Like my co-blogger Will Baude, I was very interested in the Ninth Circuit’s recent case, United States v. Dreyer, suppressing evidence as a violation of the Posse Comitatus Act. I think the case is interesting because it demonstrates a view of the exclusionary rule that I haven’t seen in a while.
First, some history. Back in the the middle of the 20th Century, the federal courts often found ways to impose an exclusionary rule for statutory violations in federal court. For example, in Nardone v. United States, 302 U. S. 379 (1937) (“Nardone I”) and Nardone v. United States, 308 U.S. 338 (1939) (“Nardone II”), the Supreme Court adopted an exclusionary rule for violations of the Communications Act. In McNabb v. United States, 318 U.S. 332 (1943), the Court adopted an exclusionary rule for violations of Rule 5 of the Federal Rules of Criminal Procedure. The Court had a rather free-form approach to the exclusionary rule at the time, in part because suppression was seen as the judiciary’s domain. The federal courts had an inherent power to control evidence in their own cases, so the Court could be creative in fashioning what evidence could come in to deter bad conduct. If the government did something really bad, the federal courts had the power to keep the evidence out to deter violations and maintain the integrity of the courts.
By the 1980s, after Warren Court revolution, the Supreme Court had a different view of the exclusionary rule. The scope of the rule had expanded dramatically when it was incorporated and applied to the states. But as a kind of tradeoff for that expansion, the Court cut back on the free-form approach outside core constitutional violations. The Burger and Rehnquist Courts saw suppression as a doctrine that had to be rooted in deterrence of constitutional violations and not just something that courts didn’t like or found offensive.
In his post, Will points out a passage from Sanchez-Llamas v. Oregon to that effect. And I would add the earlier case of United States v. Payner, 447 U.S. 727 (1980), in which investigators had intentionally violated one person’s Fourth Amendment rights to get evidence they were holding of the suspect’s crimes. The Sixth Circuit had suppressed the evidence on the basis of the federal courts’ supervisory power to punish the blatant abuse even though the suspect did not have Fourth Amendment standing to object to the violation. The Supreme Court reversed, blocking courts from using the supervisory power as an end-run around the limits of Fourth Amendment doctrine.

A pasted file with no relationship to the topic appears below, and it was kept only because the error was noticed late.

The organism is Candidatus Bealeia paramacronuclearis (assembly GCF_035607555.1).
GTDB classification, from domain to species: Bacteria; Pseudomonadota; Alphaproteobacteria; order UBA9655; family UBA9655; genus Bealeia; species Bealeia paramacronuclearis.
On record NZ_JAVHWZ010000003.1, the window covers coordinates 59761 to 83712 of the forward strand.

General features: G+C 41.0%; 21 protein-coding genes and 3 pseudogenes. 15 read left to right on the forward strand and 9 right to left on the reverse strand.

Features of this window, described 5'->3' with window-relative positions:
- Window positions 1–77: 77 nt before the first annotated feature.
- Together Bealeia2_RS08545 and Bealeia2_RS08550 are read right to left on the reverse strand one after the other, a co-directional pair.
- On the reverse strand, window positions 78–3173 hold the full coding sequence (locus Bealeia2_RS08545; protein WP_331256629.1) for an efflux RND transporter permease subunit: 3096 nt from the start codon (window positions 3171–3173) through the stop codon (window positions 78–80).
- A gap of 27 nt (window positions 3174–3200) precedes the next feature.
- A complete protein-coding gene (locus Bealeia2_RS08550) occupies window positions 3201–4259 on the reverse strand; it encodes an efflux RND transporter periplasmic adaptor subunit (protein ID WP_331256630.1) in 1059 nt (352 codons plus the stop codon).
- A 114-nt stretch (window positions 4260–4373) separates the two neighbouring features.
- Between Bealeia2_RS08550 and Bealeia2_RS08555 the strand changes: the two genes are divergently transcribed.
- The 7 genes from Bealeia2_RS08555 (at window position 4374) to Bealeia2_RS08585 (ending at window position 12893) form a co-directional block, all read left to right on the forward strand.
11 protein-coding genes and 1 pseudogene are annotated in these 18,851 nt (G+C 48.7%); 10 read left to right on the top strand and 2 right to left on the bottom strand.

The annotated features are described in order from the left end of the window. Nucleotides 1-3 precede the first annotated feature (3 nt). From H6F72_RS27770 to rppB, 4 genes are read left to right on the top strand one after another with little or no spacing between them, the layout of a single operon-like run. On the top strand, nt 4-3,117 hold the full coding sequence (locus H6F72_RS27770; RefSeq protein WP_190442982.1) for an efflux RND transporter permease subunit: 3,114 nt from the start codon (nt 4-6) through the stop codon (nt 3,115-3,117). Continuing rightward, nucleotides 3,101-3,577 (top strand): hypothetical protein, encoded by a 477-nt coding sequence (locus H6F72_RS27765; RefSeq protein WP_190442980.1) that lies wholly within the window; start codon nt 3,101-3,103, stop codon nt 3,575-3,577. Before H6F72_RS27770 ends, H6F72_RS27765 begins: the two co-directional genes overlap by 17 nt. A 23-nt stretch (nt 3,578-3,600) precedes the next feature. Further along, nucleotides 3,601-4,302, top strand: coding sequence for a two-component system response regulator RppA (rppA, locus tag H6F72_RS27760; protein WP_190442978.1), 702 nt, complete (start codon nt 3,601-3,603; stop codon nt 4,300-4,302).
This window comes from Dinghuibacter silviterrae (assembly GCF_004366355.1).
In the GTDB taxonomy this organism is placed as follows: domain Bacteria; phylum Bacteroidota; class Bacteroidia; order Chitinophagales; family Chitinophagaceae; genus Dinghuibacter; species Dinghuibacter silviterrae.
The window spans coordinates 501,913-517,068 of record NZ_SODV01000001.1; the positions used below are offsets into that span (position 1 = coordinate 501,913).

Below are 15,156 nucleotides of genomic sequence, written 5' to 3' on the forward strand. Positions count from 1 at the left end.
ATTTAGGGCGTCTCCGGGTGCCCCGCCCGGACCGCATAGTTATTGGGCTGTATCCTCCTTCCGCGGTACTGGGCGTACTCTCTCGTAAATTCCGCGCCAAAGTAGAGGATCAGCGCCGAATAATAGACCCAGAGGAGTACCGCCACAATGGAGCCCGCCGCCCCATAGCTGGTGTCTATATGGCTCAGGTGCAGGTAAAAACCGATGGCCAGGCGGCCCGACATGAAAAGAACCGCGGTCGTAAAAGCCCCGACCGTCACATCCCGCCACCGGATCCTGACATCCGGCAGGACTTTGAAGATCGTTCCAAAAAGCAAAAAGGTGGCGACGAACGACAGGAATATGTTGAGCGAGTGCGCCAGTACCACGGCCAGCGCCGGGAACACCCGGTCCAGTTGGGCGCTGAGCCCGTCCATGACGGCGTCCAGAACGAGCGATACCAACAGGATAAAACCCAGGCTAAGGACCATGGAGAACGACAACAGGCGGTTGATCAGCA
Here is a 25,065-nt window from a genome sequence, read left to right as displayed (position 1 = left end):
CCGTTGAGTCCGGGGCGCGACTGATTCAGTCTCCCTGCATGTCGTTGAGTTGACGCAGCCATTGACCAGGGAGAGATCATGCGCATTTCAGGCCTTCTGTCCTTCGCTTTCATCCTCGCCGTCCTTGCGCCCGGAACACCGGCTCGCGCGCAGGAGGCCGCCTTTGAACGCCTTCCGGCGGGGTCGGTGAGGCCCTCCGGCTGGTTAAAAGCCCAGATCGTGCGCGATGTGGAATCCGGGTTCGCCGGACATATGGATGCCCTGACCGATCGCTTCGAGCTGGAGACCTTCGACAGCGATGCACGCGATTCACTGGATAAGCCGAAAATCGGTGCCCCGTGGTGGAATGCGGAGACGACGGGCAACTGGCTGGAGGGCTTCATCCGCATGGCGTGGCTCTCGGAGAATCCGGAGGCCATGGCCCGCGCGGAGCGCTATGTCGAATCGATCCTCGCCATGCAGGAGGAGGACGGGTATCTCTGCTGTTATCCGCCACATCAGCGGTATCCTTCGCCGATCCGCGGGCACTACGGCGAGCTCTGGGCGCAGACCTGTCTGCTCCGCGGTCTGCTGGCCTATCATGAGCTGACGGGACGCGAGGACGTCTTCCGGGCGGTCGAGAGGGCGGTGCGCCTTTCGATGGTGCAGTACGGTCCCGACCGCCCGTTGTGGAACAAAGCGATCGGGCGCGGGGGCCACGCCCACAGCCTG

The new Ninth Circuit case, Dreyer, strikes me as a vestige of the mid-20th century free-form view of the exclusionary rule. The lower courts in the 1960s and 1970s had a few areas where they rejected suppression outside of constitutional law but recognized the hypothetical possibility that they might suppress evidence if the facts were particularly egregious. For example, a bunch of circuits held that the Fourth Amendment does not regulate evidence collection by foreign governments not acting in coordination with the U.S., but that they would suppress evidence if the foreign government conduct “shocked the conscience.” See, e.g., Birdsell v. United States, 346 F.2d 775, 782 n. 10 (5th Cir. 1965); United States v. Cotroni, 527 F.2d 708, 712 n. 10 (2d Cir. 1975). But see United States v. Mount, 757 F.2d 1315, 1320 (D.C. Cir. 1985) (Bork, J., concurring) (arguing based on Payner that lower courts lack supervisory powers to impose an exclusionary rule for searches by foreign governments). The caselaw was never reviewed in the Supreme Court, however, perhaps because those egregious circumstances were not found and the evidence wasn’t actually suppressed.
Violations of the Posse Comitatus Act, the issue in the new decision, provides another example. The history seems to run like this. First, in the 1970s, a few courts applied the free-form approach to the exclusionary rule and left open the possibility that violations of the Posse Comitatus Act could lead to exclusion if it were necessary to deter violations. See, e.g.,United States v. Walden, 490 F.2d 372, 376–77 (4th Cir. 1974); State v. Danko, 219 Kan. 490 (1976). When the Ninth Circuit reached the issue in 1986, the panel did not focus on the Supreme Court’s then-new more skeptical approach to the exclusionary rule. Instead, the Ninth Circuit expanded on the 1970s lower-court cases, indicating that the exclusionary rule would be necessary for violations of the Act if “a need to deter future violations is demonstrated.” United States v. Roberts, 779 F.2d 565, 568 (9th Cir. 1986). Again, though, this was just a possibility, and the issue was never reviewed.
Dreyer picks up that 28-year-old invitation and concludes that the need has finally been demonstrated and that the exclusionary rule therefore must be applied. Dreyer cites Roberts, which in turn cited Walden. So on its face, the court is at least drawing on precedent.
But it seems to me that Dreyer is very vulnerable if DOJ thinks it is worth challenging in the Supreme Court. Dreyer appears to rely on a line of thinking about the exclusionary rule that the Supreme Court has long ago rejected. Of course, we can debate the normative question of how the Justices should approach the exclusionary rule, either in the context of constitutional violations or statutory violations. But just as a predictive matter, I suspect that today’s Court would have a different view of the question than the circuit court cases from the 1970s on which the Ninth Circuit’s Dreyer decision ultimately relies.